If we could have it our way, every day is the perfect day for Japanese ramen. Read on to discover our favorites, from classic tonkotsu broth to more adventurous options.
Ippudo first opened in ramen capital Hakata in Kyushu in 1985. Since then, it has grown to become the largest ramen chain in Japan, boasting over 100 locations from Hong Kong to New York City. There are different thicknesses of noodles on offer, from paper-thin to extra-thick, according to Hakata traditions. The broth’s rich creaminess is the result of different pork bones being cooked via a series of complicated techniques. Choose from among a number of bowls, from the spicy “karaka” to the mild “shoyu”. Each bowl comes with slow-roasted pork, boiled egg and seaweed, in addition to other toppings. (You can add on extra toppings, too.) Watch out for seasonal and experimental creations too, such as the black garlic “kuro” bowl and uni bowl that’s chock full of uni and salmon roe.
Multiple locations throughout Hong Kong, including Shop 1403, Hysan Place, 500 Hennessy Road, Causeway Bay, 2892-2387.
Butao Ramen made waves when it first opened in Hong Kong in 2010; its hole-in-the-wall, street-side location and daily limit of 200 bowls resulted in queues that snaked around the block. Now, it has five locations throughout Hong Kong and an increased daily limit, but the queues are still strong. Choose amongst four different bowls: the Butao King (tonkotsu pork bone broth), Black King (tonkotsu black squid-ink soup), Red King (spicy miso broth) and Green King (basil, pesto, and Parmesan cheese). Once that’s done, you can choose your noodle texture, broth intensity, and toppings.
Multiple locations throughout Hong Kong, including 69 Wellington Street, Central, 3189-1200.
If you prefer to approach your ramen a little more delicately — if such a thing is even possible — then tsukemen (dipping ramen) might be for you. At Shugetsu, which opened to great aplomb in 2015 and has expanded with a second location in Quarry Bay since, thick noodles are served separately on a plate with a soft-boiled egg, while the shoyu broth sits in its own bowl. Dip a bite of noodles and toppings into the broth for a more leisurely meal. The flavorsome broth is created from sardines, mackerel and kelp.
5 Gough Street, Central, 2850-6009.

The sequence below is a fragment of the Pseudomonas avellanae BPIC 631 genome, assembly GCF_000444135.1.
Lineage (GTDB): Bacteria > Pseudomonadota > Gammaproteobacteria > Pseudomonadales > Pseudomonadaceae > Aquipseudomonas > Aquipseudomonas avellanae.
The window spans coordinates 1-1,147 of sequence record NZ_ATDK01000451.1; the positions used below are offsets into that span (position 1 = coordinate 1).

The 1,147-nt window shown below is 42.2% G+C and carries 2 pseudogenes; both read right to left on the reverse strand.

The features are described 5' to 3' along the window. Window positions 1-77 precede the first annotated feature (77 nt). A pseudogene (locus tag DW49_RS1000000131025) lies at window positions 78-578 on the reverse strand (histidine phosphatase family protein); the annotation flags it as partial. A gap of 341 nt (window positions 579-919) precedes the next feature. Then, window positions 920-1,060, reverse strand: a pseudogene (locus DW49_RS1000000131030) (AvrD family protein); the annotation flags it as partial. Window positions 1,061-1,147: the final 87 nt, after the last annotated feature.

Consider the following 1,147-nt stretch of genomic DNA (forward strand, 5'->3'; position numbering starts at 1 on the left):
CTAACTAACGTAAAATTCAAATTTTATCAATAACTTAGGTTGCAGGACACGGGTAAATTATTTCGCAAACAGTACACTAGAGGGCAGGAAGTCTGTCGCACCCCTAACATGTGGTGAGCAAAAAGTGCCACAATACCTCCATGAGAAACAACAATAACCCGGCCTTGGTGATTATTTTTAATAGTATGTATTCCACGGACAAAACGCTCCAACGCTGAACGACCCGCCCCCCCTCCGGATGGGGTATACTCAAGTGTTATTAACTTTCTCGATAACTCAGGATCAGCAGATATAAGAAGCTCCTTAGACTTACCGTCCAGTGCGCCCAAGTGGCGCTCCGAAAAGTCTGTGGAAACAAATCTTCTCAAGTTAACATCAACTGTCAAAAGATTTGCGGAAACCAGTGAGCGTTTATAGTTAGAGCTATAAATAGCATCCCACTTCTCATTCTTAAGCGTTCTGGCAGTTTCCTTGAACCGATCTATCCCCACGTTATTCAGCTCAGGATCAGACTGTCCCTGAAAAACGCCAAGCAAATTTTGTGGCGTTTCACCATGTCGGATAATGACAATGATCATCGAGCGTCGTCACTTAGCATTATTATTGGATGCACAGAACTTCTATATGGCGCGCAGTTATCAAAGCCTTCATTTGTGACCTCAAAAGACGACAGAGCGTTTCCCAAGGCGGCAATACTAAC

The world’s first Michelin-starred ramen joint, Tsuta opened in Tokyo in 2012 and landed in Hong Kong earlier this year, following openings in Singapore and Taiwan. The 20-seat ramen bar takes an unconventional approach to its noodles, utilizing ingredients such as truffle oil and green olive puree. The innovations continue with its shio (salt-based) ramen, which incorporates red onions and mint. Its other two broths — shoyu and miso — are more traditional, with the shoyu broth created by simmering whole chickens, seafood and different kinds of soy sauce and herbs. Char siu and egg top off the bowls. Tsuta’s servings are limited to 400 bowls per day.
Shop 2, G/F, V Point, 18 Tang Lung Street, Causeway Bay, 3188-2639.
There’s a reason why Ichiran set a record for longest continuous queue (240 hours, when it opened its Taipei branch) — its pork bone dashi broth and secret spicy sauce pack a serious flavor kick. Eating at Ichiran is a uniquely individual experience, from the completely customized ramen bowls to the single-person booths that have become somewhat of an Ichiran signature. The best bit? Its Wan Chai location is open 24/7, meaning you can get your ramen fix literally whenever you want.
G/F and Shop B, B/F, 8 Minden Avenue, Tsim Sha Tsui, 2369-4218.
The first branch to open outside of its home base of Osaka, this ramen joint is a little different from the rest: it does a slow-simmered, rich chicken broth instead of pork bone, and adds burdock root to the usual pork and soft-boiled egg for extra crunch. There’s also tsukemen, or dipping style, ramen for those who prefer that method of slurping up your noodles. Side dishes like deep fried chicken are available, too.
13A King Kwong Street, Happy Valley, 2818-0322.